Law and What You Need to Know

  1. Arrest

Agencies

New York City Police Department

  1. Report
    1. The victim of a crime files a complaint report with the police.
      1. Depending on where the crime occurred, you may report the crime to agencies such as the MTA police, State Police, or Port Authority Police. Otherwise, contact your local precinct as soon as possible.
      2. Locate the nearest precinct to you.
    For any crime in progress, please call 911 immediately. If possible, provide an exact location and details of the crime to the dispatcher.
  2. Investigation
    1. Once the NYPD has received the complaint report, an investigation may be conducted to gather more information.
    2. Investigations may include, but are not limited to:
      1. Looking for a suspect
      2. Collecting evidence
      3. Interviewing witnesses
    If you have any questions about the status of your case, please call the precinct that took your complaint report.
  3. Arrest
    1. An arrest will be made if a suspect is identified and there is probable cause to believe the suspect committed the crime. When a suspect is arrested he/she may be searched, transported to the precinct, and in some cases fingerprinted, and photographed at the precinct.
    2. For certain offenses, the suspect might not be brought directly to court from the precinct. If eligible, a Desk Appearance Ticket (D.A.T.) may be issued, requiring the individual to appear in court at a future date to answer the charges against him/her. Eligibility will generally be dependent, in part, by having photographic identification.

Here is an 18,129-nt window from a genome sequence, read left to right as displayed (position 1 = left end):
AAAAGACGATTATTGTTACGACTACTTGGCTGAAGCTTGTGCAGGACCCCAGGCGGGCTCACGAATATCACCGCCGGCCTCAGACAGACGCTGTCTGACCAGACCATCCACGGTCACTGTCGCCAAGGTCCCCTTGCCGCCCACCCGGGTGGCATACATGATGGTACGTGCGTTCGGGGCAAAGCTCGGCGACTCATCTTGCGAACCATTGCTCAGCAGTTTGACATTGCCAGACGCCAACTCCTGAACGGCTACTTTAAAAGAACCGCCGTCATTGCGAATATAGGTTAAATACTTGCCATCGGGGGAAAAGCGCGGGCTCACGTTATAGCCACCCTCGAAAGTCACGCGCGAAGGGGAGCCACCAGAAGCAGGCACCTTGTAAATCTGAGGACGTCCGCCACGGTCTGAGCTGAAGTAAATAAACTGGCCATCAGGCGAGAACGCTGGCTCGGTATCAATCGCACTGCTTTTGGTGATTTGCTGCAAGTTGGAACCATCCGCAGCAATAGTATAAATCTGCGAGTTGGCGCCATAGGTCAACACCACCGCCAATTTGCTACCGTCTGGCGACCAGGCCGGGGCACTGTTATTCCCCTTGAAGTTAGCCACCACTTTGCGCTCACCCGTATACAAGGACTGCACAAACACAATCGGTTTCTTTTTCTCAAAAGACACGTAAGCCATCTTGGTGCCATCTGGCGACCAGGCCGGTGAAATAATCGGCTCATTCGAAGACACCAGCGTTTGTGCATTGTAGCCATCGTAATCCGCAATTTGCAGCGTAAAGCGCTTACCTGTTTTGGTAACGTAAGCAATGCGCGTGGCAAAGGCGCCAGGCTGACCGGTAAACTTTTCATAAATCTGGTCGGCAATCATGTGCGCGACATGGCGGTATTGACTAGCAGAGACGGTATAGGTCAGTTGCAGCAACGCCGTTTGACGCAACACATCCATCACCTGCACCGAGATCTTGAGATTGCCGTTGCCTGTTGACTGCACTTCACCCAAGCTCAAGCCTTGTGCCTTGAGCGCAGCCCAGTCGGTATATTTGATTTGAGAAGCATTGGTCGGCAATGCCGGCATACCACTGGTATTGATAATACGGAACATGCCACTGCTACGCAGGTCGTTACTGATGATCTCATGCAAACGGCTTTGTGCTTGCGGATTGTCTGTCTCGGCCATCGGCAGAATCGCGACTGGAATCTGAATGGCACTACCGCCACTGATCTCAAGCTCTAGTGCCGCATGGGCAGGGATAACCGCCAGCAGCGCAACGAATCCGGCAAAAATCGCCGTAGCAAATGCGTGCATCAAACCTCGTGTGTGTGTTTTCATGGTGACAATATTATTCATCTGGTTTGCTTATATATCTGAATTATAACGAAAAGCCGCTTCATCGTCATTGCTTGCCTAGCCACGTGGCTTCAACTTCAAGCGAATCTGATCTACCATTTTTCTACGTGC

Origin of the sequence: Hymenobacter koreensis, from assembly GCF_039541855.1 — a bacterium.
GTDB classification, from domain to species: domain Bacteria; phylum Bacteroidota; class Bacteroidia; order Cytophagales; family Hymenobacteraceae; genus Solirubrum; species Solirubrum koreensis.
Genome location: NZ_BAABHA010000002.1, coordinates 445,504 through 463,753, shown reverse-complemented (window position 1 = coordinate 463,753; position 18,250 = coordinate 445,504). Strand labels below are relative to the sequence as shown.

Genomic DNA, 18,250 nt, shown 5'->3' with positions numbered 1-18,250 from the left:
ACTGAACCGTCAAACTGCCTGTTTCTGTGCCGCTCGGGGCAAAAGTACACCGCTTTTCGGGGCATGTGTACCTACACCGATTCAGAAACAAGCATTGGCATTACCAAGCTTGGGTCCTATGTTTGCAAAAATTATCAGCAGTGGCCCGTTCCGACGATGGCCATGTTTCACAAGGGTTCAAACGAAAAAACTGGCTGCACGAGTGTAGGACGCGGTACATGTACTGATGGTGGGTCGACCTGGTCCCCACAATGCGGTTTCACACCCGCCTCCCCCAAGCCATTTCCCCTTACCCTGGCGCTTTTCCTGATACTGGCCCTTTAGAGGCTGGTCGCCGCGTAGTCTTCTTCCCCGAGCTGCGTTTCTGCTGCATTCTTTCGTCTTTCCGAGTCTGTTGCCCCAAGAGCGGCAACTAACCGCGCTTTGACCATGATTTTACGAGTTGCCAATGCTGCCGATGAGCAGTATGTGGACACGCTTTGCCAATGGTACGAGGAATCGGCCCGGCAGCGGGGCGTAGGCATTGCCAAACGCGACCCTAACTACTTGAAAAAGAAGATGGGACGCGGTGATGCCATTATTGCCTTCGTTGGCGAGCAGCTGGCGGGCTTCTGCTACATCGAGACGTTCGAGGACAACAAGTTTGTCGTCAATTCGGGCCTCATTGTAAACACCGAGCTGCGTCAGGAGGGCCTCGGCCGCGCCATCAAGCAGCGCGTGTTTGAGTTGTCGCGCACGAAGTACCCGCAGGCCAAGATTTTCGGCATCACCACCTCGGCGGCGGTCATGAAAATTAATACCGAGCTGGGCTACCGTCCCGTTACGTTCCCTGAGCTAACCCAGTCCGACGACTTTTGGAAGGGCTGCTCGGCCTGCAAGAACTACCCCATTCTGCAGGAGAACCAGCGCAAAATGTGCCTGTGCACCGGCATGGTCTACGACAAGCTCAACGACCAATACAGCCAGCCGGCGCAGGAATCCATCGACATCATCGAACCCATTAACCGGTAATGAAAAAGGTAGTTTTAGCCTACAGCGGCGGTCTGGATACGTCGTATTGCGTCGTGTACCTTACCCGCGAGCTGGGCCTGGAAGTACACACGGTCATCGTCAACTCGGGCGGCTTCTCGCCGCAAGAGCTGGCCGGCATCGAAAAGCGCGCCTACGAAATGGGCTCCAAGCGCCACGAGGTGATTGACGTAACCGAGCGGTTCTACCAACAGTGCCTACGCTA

3. District Attorney’s Office
      1. After an officer makes an arrest, he/she will present information about the case to the District Attorney’s Office. The District Attorney’s Office will then determine whether to file charges against the suspect.
      2. If the District Attorney’s Office decides not to file charges, the suspect will be released.
      If you have any questions regarding a case where you were a victim, once it has been referred by the police to the District Attorney’s office, please contact the Assistant District Attorney (A.D.A.) assigned to your case.
    4. Filing Charges
      1. If the District Attorney’s Office decides to file charges against a suspect, the charges will be presented in front of a judge for an arraignment.
      2. Please note that although the District Attorney’s Office will handle your case, they prosecute on behalf of the State of New York in Criminal Court or Supreme Court, not on behalf of individuals.
    5. Defense Attorney
      1. All suspects being charged with a crime have the right to be represented by an attorney.
      2. The suspect can hire an attorney, or if he/she cannot afford an attorney, the court will provide one.
      3. Suspects’ Defense Attorneys sometimes contact victims about their case. [You] do not have to talk to defense attorneys or their investigators and [you] are encouraged to contact the prosecutor if [you] have any concerns about such requests.